Lewis Associates e-Newsletter
Volume 2 Issue 9
Published by Lewis Associates. Dr. Cynthia Lewis, Phd., Editor
with your comments. Enjoy!
=> Welcome to Success Stories Newsletter!
=> Important News: AMCAS update, Baby is bornMom
starts medical school this month!
=> Useful Links: Find an Osteopathic physician
=>Dates and Reminders: Deadlines
=> Success Story of the Month: Surgeon In Training!
=> Question of the Month "How do I
write an essay for my audience?"
=> Our Services
Welcome to Lewis Associates!
Many of you are in the middle of the Class of 2004 application season.
Requests for secondary/supplemental applications are arriving daily
and now we have many requests for interviews from our Class 2004 applicants!
You may be doing research at NIH (two of my Advisees are currently
here) or in other prestigious programs, completing coursework, studying
for the DAT or GRE or traveling or working to earn the funds to pay
for application. If you are serious about making your dreams to become
a physician, dentist, PA, veterinarian, optometrist or pharmacist a
reality --- Lewis Associates can help you. We have made the difference
for hundreds of students over almost19 years. Here is an email quote
from a Class of 2003 Lewis Advisee who was accepted to George Washington
University Medical School and sent me photos of his White Coat ceremony
(many of my Advisees send these to me):
Michael Manzano, "It's really exciting! Thanks for believing in
me! I owe you so much, thank you for everything! Please feel free to
call on me for anything. I would be glad to help if I can. I'll keep
in close contact with you. Be on the lookout for more pics to come!
DC is good so far. I'm still getting settled in my place. This orientation
week has been jam packed with activities that have made the transition
a bit easier. Thanks again."
For entering Class of 2004 students, this is your application year.
I hope you survived the August MCAT. If you have not already done so,
get your application submitted soon! You need to establish a well-thought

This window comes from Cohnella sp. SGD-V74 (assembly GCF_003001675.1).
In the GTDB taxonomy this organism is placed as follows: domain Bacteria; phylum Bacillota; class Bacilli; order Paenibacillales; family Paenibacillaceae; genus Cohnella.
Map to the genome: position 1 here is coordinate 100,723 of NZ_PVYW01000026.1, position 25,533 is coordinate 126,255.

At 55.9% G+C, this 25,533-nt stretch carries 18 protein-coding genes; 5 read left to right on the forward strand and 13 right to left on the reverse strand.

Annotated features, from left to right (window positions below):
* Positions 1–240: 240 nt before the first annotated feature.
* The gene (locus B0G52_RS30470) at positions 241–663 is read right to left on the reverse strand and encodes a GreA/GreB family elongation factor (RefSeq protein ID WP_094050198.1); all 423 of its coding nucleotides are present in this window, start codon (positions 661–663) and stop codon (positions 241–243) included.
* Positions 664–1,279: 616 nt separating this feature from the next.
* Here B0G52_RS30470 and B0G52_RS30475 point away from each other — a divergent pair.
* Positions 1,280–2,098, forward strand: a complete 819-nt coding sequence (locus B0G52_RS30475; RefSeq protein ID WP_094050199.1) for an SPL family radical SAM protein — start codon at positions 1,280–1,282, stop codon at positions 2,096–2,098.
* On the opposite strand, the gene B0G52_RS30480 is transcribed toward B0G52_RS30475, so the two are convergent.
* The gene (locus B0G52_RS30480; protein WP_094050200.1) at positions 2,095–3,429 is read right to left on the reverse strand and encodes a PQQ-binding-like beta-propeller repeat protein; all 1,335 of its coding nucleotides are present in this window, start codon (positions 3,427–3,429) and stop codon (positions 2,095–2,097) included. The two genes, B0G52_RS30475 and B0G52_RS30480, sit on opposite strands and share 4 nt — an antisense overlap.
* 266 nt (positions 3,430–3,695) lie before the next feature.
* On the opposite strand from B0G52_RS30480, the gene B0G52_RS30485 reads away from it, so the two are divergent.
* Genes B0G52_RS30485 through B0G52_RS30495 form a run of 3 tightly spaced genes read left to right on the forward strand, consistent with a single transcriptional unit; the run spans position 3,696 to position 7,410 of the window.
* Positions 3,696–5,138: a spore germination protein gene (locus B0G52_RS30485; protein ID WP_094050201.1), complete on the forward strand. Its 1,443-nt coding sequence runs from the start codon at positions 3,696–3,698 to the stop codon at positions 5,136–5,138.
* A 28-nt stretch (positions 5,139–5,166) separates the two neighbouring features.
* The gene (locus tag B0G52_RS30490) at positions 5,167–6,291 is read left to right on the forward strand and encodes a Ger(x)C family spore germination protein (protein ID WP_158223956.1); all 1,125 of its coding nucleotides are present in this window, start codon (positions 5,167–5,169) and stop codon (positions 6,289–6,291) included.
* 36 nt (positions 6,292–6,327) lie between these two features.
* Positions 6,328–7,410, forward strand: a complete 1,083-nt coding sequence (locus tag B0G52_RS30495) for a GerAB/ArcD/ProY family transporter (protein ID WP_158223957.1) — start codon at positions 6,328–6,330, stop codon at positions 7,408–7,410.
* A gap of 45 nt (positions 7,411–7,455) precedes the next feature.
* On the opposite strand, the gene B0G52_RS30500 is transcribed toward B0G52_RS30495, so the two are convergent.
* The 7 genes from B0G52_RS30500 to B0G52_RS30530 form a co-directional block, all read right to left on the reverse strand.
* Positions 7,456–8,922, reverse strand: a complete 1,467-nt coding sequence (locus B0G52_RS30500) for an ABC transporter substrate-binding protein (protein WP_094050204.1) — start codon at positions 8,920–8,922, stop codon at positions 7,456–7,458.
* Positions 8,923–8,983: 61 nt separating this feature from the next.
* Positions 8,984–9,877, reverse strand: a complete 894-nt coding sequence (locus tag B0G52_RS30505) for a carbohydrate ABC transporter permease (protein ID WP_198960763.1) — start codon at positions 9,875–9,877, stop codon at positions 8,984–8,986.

out strategy to carry you through the difficult times coming up. This
is the most intense time you will experience as a pre-health student.
It is a roller coaster ride. Let us know how we can assist you.
Another long time Advisee sent a thank you card received 8/25/03: "Dear
Dr. Lewis, Thank you for everything for being a great Advisor
and support over the years. I always appreciated your help and am grateful
for your encouragement into finding out how I learn. That was an important
discovery for me! I cant believe I'll be starting at UC Irvine
in less than 2 weeks. I'm very excited and looking forward to new experiences.
I hope to complement my studying with relaxing on the beach too! I cant
thank you enough for all of your help. I hope you're well. Please take
care and visit me when youre in Irvine!"
Congratulations to the entering Class of 2003 advised by Dr. Lewis
100% of all applicants this year are accepted with one
in the University of Hawaii Post-Bac program which is affiliated with
their medical school.
See the Class
of 2002 Final Report and the Class
of 2003 Final Report
A class of 2004 applicant emailed to Dr. Lewis early in August after
receiving an invitation to interview: Thanks Dr. Lewis, for all
of your diligent and faithful support through this process! I appreciate
What are your chances?
If you want to change your career or reach your career goal, but do
not know how to begin or how to jump over all those hurdles, Lewis Associates